by Karim Rahemtulla, Advisory Panelist
Tuesday, March 16, 2010: Issue #1217
As I noted in my column last week, the explosion in popularity of ETFs and ultra ETFs has changed the way many investors gain broad diversification.
- Gives you exposure to multiple assets through just one investment.
- Contains a basket of stocks and trades in real-time on major exchanges, based on the value of the underlying assets in the basket.
- Offers low management fees.
By contrast, closed-end funds…
- Are actively managed. This means they have portfolio managers who trade the assets within the funds as they see fit.
- Charge higher fees.
- Have their value determined by the underlying value of the holdings – just like ETFs. But the price you pay is based on factors like the liquidity of the various investments… when the companies don’t trade in the United States (emerging market closed-end funds)… the talent of the portfolio manager… plus currency and political considerations. This means you either pay a premium or discount on the fund’s Net Asset Value (NAV).
In short, many investors have found that investing in ETFs is easier, cheaper and more efficient than closed-end funds. They’re more transparent.
Kind of. You see, ETFs don’t offer the “secret” profit angle that that closed-end funds do – especially from emerging markets…
Three Ways to Buy Foreign Stocks
I began my analyst career as the Research Director at one of the largest emerging markets newsletters. It meant that I traveled frequently to places like China, India, Turkey, Indonesia, Malaysia, South America, etc., to conduct due diligence on the countries and companies within them.
At the time, there were only three ways to invest in emerging market companies…
- Buy shares in foreign company ADRs (American Depositary Receipts). But they were only available on really big companies and were very limited in availability.
- Buy companies’ shares on local exchanges. But that was hard to do, as there were only one or two U.S. brokers who could do it for individual investors and the commissions were very high.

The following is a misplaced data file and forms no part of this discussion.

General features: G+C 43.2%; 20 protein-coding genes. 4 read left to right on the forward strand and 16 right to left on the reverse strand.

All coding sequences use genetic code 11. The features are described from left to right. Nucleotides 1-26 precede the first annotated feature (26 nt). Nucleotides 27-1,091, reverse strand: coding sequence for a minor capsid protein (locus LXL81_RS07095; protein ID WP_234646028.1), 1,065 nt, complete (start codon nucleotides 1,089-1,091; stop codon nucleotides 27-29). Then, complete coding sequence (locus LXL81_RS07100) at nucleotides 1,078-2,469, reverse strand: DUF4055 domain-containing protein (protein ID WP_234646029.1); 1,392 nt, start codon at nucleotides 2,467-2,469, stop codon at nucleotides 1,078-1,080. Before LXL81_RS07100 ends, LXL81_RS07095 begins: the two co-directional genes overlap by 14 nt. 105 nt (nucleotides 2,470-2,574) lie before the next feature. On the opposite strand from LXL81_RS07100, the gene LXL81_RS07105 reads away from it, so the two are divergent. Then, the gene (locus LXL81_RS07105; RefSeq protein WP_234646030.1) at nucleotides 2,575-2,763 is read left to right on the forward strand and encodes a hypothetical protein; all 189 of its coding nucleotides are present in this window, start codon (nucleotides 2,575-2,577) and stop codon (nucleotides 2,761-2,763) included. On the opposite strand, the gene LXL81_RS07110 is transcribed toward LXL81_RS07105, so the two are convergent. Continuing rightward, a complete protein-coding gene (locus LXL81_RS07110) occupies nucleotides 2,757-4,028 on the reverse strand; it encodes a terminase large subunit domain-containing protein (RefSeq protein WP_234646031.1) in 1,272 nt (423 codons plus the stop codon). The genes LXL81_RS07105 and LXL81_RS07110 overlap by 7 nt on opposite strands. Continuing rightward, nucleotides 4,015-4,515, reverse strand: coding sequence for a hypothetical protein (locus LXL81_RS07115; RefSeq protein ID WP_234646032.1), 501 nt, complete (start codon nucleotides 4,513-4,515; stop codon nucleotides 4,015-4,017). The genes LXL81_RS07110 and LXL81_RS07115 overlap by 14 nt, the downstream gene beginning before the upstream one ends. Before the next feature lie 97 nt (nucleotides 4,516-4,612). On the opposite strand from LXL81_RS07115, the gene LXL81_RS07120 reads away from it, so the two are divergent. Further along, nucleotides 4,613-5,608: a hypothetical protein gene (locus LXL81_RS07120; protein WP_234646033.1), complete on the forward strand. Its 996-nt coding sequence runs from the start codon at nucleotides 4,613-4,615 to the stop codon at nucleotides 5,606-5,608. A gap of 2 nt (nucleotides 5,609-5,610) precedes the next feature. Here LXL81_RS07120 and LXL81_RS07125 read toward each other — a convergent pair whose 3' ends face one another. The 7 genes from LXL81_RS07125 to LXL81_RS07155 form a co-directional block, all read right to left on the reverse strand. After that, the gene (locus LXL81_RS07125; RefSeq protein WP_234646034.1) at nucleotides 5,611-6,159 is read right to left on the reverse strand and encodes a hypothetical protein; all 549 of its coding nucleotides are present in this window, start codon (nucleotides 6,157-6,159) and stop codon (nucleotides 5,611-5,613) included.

- Through via open-end funds or closed-end funds. This was usually the route that most investors took.
Today, however, many investors have switched to buying individual shares because of the easier access to local markets and proliferation of ADRs. And ETFs and open-end mutual funds still remain popular.
Closed-end funds are ignored, though. And that’s a mistake…
Why You Should Invest In Closed-End Funds – Plus the Best Time to Do So
It’s through closed-end funds that you can bank “secret” profits that very few people know about or understand. Especially when markets are volatile to the downside.
Here’s how closed-end funds work:
- They trade like stocks. When the market is open, people buy and sell these funds based on two factors – supply and demand and the underlying NAV. Sometimes, the fund’s price has no relation to the actual NAV of the fund.
- Unlike regular mutual funds, which are priced after the closing bell each day, based on the value of holdings, closed-end funds are priced based on what buyers and sellers are willing to pay for the shares. Because of this “investor pricing,” closed-end funds give you a huge opportunity to make money from a secret spread. The secret spread is the difference between the actual NAV and the price at which the fund is trading.
When a fund’s share price is trading for more than the NAV, it’s trading at a premium. When the price is less than the NAV, it’s trading at a discount.
In my experience, the best time to buy a closed-end fund – especially those that trade emerging markets shares – is when the share price trades at a discount of 20% or more to NAV.
What that means is that you’re buying $1 worth of assets for $0.80. Of course, you must be sure that you’re investing in something that can bounce back. That’s why I’d rather trade the closed-end funds of emerging markets.
So next time you see an emerging markets selloff, look to closed-end funds to boost your returns.